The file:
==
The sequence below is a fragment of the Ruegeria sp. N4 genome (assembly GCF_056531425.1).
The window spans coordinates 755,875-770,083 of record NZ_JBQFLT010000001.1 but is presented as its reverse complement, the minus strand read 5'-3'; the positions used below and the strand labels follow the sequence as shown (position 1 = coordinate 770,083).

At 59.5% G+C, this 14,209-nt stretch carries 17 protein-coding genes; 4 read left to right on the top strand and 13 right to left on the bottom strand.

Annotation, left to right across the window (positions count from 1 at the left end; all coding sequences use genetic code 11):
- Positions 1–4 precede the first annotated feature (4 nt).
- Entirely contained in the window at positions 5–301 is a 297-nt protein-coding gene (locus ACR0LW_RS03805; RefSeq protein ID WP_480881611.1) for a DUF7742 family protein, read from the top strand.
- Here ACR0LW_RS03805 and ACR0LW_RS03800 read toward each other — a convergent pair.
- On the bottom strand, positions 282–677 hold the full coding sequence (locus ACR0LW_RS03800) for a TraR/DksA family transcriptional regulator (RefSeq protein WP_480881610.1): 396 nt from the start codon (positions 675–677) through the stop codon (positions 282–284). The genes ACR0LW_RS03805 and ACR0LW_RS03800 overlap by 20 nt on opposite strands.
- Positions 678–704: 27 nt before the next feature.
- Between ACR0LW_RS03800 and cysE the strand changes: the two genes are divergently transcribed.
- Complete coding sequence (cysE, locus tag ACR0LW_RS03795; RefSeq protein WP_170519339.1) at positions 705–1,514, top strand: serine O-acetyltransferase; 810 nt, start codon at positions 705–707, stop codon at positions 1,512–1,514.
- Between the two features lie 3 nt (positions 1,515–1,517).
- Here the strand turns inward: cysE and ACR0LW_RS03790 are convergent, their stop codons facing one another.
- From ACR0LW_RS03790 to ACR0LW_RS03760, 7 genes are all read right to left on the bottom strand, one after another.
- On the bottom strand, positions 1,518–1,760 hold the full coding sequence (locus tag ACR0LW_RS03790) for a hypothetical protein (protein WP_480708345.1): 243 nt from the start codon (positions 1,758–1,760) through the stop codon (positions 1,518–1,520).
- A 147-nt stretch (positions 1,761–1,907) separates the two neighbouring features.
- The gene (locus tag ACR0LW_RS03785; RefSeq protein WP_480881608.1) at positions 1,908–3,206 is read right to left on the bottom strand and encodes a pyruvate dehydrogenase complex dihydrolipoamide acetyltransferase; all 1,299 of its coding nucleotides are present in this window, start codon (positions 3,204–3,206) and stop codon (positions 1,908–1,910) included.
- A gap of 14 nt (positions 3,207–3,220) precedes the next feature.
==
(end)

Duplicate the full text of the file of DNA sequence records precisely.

The sequence below is a fragment of the Ruegeria sp. N4 genome (assembly GCF_056531425.1).
The window spans coordinates 755,875-770,083 of record NZ_JBQFLT010000001.1 but is presented as its reverse complement, the minus strand read 5'-3'; the positions used below and the strand labels follow the sequence as shown (position 1 = coordinate 770,083).

At 59.5% G+C, this 14,209-nt stretch carries 17 protein-coding genes; 4 read left to right on the top strand and 13 right to left on the bottom strand.

Annotation, left to right across the window (positions count from 1 at the left end; all coding sequences use genetic code 11):
- Positions 1–4 precede the first annotated feature (4 nt).
- Entirely contained in the window at positions 5–301 is a 297-nt protein-coding gene (locus ACR0LW_RS03805; RefSeq protein ID WP_480881611.1) for a DUF7742 family protein, read from the top strand.
- Here ACR0LW_RS03805 and ACR0LW_RS03800 read toward each other — a convergent pair.
- On the bottom strand, positions 282–677 hold the full coding sequence (locus ACR0LW_RS03800) for a TraR/DksA family transcriptional regulator (RefSeq protein WP_480881610.1): 396 nt from the start codon (positions 675–677) through the stop codon (positions 282–284). The genes ACR0LW_RS03805 and ACR0LW_RS03800 overlap by 20 nt on opposite strands.
- Positions 678–704: 27 nt before the next feature.
- Between ACR0LW_RS03800 and cysE the strand changes: the two genes are divergently transcribed.
- Complete coding sequence (cysE, locus tag ACR0LW_RS03795; RefSeq protein WP_170519339.1) at positions 705–1,514, top strand: serine O-acetyltransferase; 810 nt, start codon at positions 705–707, stop codon at positions 1,512–1,514.
- Between the two features lie 3 nt (positions 1,515–1,517).
- Here the strand turns inward: cysE and ACR0LW_RS03790 are convergent, their stop codons facing one another.
- From ACR0LW_RS03790 to ACR0LW_RS03760, 7 genes are all read right to left on the bottom strand, one after another.
- On the bottom strand, positions 1,518–1,760 hold the full coding sequence (locus tag ACR0LW_RS03790) for a hypothetical protein (protein WP_480708345.1): 243 nt from the start codon (positions 1,758–1,760) through the stop codon (positions 1,518–1,520).
- A 147-nt stretch (positions 1,761–1,907) separates the two neighbouring features.
- The gene (locus tag ACR0LW_RS03785; RefSeq protein WP_480881608.1) at positions 1,908–3,206 is read right to left on the bottom strand and encodes a pyruvate dehydrogenase complex dihydrolipoamide acetyltransferase; all 1,299 of its coding nucleotides are present in this window, start codon (positions 3,204–3,206) and stop codon (positions 1,908–1,910) included.
- A gap of 14 nt (positions 3,207–3,220) precedes the next feature.